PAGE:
Science Tips for Staying Cool in a Heat Wave

While staying hydrated is crucial, care must be taken not to drink too much. While you are unlikely to get to this point, drinking excessive amounts of water in a short space of time, in the order of several liters in just a couple of hours – can lead to symptoms of water intoxication, where the body cannot replace chloride lost in sweat fast enough, and in extreme cases can have tragic consequences.

How can you stay safe in the sun?

For those who need to venture outside in the heat, it’s important to wear sunscreen and apply it correctly, but also, to take other protective measures. Australia recommends the “slip, slop, slap” method, especially for children, which encourages people to “put on a shirt, put on sunscreen and put on a hat”, as well as seek shade and avoid the hottest hours. These simple steps have helped the country reduce its high rates of skin cancer.

Protecting babies, whose skin is very thin and sensitive, requires a different approach. Sunscreen should never be used on a baby six months or younger, and a child under one year old should not be exposed to direct UV rays, according to Australian sun safety experts. Instead, babies should be kept in the shade and dressed in light, loose clothing that allows airflow and a soft hat that won’t become a choking hazard. Of course, babies and children should never be left in a car On a hot day.

The dangers of hot cars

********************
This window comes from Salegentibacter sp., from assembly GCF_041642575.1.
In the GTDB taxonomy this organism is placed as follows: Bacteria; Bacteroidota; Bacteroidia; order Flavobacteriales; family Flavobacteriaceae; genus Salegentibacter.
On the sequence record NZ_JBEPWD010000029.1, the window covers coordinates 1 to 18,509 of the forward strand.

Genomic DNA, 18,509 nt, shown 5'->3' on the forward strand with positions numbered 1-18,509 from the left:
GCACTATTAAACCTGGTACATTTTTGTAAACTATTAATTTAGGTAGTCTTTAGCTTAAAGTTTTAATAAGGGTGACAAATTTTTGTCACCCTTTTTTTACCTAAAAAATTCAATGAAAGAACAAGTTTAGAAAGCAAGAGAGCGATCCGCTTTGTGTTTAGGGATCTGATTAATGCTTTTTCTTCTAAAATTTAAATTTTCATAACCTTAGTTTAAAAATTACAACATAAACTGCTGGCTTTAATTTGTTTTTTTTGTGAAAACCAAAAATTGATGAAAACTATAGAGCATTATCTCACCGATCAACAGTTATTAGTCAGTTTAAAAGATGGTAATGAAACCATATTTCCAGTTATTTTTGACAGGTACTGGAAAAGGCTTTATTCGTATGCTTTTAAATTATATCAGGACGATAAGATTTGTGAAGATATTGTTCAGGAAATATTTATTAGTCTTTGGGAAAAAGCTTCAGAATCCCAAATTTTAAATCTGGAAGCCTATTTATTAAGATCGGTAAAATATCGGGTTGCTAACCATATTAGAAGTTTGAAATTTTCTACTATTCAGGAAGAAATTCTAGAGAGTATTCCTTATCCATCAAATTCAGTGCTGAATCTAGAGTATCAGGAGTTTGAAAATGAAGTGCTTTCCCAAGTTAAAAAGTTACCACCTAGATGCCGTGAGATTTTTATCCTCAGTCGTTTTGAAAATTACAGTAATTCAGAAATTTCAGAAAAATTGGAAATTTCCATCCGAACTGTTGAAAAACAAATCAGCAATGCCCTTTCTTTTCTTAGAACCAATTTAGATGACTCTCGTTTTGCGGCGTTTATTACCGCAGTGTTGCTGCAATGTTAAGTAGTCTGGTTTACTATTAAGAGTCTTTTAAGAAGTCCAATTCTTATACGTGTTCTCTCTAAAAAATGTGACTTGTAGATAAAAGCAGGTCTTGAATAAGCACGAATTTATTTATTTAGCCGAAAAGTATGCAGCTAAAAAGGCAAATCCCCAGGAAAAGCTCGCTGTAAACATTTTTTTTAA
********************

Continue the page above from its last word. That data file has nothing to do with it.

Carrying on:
A car can heat up 11°C, or 20°F, in just 10 minutes, while children’s body temperature rises three to five times faster than an adult’s. In the US alone, more than 900 children have died in hot cars in the last 25 years. And it’s not just children being deliberately left in cars: It’s all too easy to forget that a baby sleeps in the back seat, especially if a routine (like who takes you to day care) has been changed.

This is why tips for prevention These include getting into the habit of checking the entire vehicle before you drive away, leaving something (such as a handbag or phone) in the back that requires you to check, and asking your child care provider to call you if your child has not arrived at your house. usual time.

Pets, especially dogs, also require special care in the heat. On hot days, they should be kept indoors or in the shade and not taken for walks or exercise; Not only can their paws burn on hot surfaces, but because they can’t cool off by sweating in the same way we can, they’re particularly vulnerable to heat stroke.

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